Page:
This blogging everyday about reading is an exercise.  Often, I'm sure it will mostly be an exercise in frustration, but hopefully it will often be good for growth.  I want to grow as a writer and a communicator. 

I know that I am already okay at speaking and writing, but I'm not very good at organization of my thoughts and having a well thought-out plan, which is necessary for getting your points across.  It's easier to sort of make it up as you go along when speaking, as far as being able to find your train of thought and get things headed in the right direction.  At least, I think I can do it. 

So, I read and write a lot.  I don't know that I often stop and take notice when I'm reading something really well-written, because I think that I just get caught up in it, but I do notice sometimes.  I read an old essay by Garrison Keillor, who I normally cannot stand, and it was very very good.  It was funny and human and, for the first time ever, made me want to read one of his books.  Maybe I should, just to observe and try to figure out what I like about what he's doing.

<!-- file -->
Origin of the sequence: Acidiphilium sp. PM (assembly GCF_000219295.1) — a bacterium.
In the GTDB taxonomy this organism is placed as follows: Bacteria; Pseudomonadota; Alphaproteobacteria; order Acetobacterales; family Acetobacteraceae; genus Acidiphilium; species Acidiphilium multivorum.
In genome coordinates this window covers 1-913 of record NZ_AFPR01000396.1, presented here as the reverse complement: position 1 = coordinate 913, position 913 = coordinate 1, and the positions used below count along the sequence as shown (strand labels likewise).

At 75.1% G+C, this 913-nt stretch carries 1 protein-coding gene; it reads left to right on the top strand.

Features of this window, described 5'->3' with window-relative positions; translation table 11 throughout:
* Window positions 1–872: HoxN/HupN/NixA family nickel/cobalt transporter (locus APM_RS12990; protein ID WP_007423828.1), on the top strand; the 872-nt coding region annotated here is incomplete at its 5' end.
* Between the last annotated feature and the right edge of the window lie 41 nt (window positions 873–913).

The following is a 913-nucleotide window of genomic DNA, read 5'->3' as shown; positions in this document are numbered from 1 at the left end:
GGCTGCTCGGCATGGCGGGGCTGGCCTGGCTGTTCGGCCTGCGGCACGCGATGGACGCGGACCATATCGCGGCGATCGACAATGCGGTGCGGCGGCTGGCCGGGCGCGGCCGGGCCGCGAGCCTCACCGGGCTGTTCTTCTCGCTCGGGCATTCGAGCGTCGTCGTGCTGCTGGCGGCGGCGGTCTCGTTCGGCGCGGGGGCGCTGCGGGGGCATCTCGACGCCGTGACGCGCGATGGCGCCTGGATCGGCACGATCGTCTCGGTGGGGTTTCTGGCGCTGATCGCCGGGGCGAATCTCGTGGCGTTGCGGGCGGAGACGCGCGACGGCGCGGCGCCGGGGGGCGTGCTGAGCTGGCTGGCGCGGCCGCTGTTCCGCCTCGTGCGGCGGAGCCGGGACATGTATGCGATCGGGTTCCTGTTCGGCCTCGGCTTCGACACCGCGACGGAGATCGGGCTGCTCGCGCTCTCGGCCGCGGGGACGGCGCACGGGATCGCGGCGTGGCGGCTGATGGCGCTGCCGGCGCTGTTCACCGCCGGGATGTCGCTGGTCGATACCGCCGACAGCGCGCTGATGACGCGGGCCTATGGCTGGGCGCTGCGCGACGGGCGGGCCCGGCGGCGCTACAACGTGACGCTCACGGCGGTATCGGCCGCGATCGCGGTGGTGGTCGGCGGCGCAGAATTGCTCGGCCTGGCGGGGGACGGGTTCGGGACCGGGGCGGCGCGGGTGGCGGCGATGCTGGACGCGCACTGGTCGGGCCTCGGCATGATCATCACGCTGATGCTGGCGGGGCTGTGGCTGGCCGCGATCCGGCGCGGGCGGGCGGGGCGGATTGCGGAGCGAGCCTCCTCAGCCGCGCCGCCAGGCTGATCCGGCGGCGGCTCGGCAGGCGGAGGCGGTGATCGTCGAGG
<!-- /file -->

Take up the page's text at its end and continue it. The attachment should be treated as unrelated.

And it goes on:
I definitely notice bad writing, and I read a lot of bad writing being that I read romance novels and kids books for the most part when I'm not in school.  The book I'm about to finish, Seducing a Scottish Bride, is passable enough, but the writer has a few writerly tics that are quite noticeable and annoying.  The worst one is that the characters are constantly going, "No-o-o" or "O-o-oh!" in surprise or shock.  Seriously.  Always with the three syllables. 

I want to be aware of the crutches and tics that I rely on in my papers, in my teaching at church, and even in the fiction writing that I dabble in.  I want to clear them up, use different words, and write with clarity.  Then, for some of the those purposes, I still want to be funny.  And here, in my blog, I'll probably go back and forth between attempts at propriety and quality and just blurting out whatever I want because it's my blog, so there.